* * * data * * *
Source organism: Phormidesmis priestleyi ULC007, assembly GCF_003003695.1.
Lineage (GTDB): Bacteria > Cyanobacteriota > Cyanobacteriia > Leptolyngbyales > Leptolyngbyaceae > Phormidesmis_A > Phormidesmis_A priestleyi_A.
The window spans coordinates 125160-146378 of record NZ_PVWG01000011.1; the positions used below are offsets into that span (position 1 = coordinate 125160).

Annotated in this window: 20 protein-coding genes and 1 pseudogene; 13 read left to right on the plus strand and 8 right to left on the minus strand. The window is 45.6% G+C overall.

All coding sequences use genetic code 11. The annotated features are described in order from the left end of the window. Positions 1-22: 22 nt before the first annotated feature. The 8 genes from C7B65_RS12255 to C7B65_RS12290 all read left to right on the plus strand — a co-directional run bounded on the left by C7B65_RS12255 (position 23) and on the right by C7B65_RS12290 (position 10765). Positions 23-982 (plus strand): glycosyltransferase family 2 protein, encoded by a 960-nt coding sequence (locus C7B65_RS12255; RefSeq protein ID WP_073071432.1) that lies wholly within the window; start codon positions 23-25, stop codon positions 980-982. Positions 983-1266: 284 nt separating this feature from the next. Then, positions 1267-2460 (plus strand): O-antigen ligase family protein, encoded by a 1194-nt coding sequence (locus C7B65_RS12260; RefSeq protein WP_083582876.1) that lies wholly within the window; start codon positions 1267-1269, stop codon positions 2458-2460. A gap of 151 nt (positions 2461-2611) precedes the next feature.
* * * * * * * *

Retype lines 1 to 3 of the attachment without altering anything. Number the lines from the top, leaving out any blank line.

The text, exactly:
Source organism: Phormidesmis priestleyi ULC007, assembly GCF_003003695.1.
Lineage (GTDB): Bacteria > Cyanobacteriota > Cyanobacteriia > Leptolyngbyales > Leptolyngbyaceae > Phormidesmis_A > Phormidesmis_A priestleyi_A.
The window spans coordinates 125160-146378 of record NZ_PVWG01000011.1; the positions used below are offsets into that span (position 1 = coordinate 125160).